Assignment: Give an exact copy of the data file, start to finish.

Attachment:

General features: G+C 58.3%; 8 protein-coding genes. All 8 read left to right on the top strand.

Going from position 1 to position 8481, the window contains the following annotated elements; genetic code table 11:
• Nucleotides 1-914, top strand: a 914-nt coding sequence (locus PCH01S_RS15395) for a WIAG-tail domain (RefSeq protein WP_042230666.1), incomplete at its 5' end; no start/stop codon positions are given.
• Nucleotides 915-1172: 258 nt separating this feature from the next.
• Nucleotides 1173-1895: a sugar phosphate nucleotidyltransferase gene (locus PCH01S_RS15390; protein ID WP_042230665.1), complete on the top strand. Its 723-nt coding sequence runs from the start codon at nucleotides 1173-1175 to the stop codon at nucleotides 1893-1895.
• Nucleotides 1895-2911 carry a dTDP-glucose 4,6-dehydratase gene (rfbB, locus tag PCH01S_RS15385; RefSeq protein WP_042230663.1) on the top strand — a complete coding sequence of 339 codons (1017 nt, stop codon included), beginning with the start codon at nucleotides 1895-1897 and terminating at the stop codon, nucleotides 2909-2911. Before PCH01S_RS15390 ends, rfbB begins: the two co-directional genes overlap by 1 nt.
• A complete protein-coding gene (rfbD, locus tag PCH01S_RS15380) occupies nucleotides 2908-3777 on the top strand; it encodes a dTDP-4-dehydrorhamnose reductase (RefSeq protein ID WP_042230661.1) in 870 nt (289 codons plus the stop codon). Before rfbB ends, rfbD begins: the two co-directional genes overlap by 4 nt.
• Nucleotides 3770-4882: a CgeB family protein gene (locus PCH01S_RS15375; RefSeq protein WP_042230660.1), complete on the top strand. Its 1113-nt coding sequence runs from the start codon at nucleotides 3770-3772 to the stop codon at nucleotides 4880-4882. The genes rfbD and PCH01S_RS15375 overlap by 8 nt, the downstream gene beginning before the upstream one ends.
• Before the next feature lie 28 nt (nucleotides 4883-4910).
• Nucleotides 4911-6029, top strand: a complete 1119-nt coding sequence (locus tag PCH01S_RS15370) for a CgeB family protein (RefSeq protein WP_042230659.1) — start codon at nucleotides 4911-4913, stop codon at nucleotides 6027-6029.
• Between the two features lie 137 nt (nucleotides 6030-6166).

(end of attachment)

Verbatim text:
General features: G+C 58.3%; 8 protein-coding genes. All 8 read left to right on the top strand.

Going from position 1 to position 8481, the window contains the following annotated elements; genetic code table 11:
• Nucleotides 1-914, top strand: a 914-nt coding sequence (locus PCH01S_RS15395) for a WIAG-tail domain (RefSeq protein WP_042230666.1), incomplete at its 5' end; no start/stop codon positions are given.
• Nucleotides 915-1172: 258 nt separating this feature from the next.
• Nucleotides 1173-1895: a sugar phosphate nucleotidyltransferase gene (locus PCH01S_RS15390; protein ID WP_042230665.1), complete on the top strand. Its 723-nt coding sequence runs from the start codon at nucleotides 1173-1175 to the stop codon at nucleotides 1893-1895.
• Nucleotides 1895-2911 carry a dTDP-glucose 4,6-dehydratase gene (rfbB, locus tag PCH01S_RS15385; RefSeq protein WP_042230663.1) on the top strand — a complete coding sequence of 339 codons (1017 nt, stop codon included), beginning with the start codon at nucleotides 1895-1897 and terminating at the stop codon, nucleotides 2909-2911. Before PCH01S_RS15390 ends, rfbB begins: the two co-directional genes overlap by 1 nt.
• A complete protein-coding gene (rfbD, locus tag PCH01S_RS15380) occupies nucleotides 2908-3777 on the top strand; it encodes a dTDP-4-dehydrorhamnose reductase (RefSeq protein ID WP_042230661.1) in 870 nt (289 codons plus the stop codon). Before rfbB ends, rfbD begins: the two co-directional genes overlap by 4 nt.
• Nucleotides 3770-4882: a CgeB family protein gene (locus PCH01S_RS15375; RefSeq protein WP_042230660.1), complete on the top strand. Its 1113-nt coding sequence runs from the start codon at nucleotides 3770-3772 to the stop codon at nucleotides 4880-4882. The genes rfbD and PCH01S_RS15375 overlap by 8 nt, the downstream gene beginning before the upstream one ends.
• Before the next feature lie 28 nt (nucleotides 4883-4910).
• Nucleotides 4911-6029, top strand: a complete 1119-nt coding sequence (locus tag PCH01S_RS15370) for a CgeB family protein (RefSeq protein WP_042230659.1) — start codon at nucleotides 4911-4913, stop codon at nucleotides 6027-6029.
• Between the two features lie 137 nt (nucleotides 6030-6166).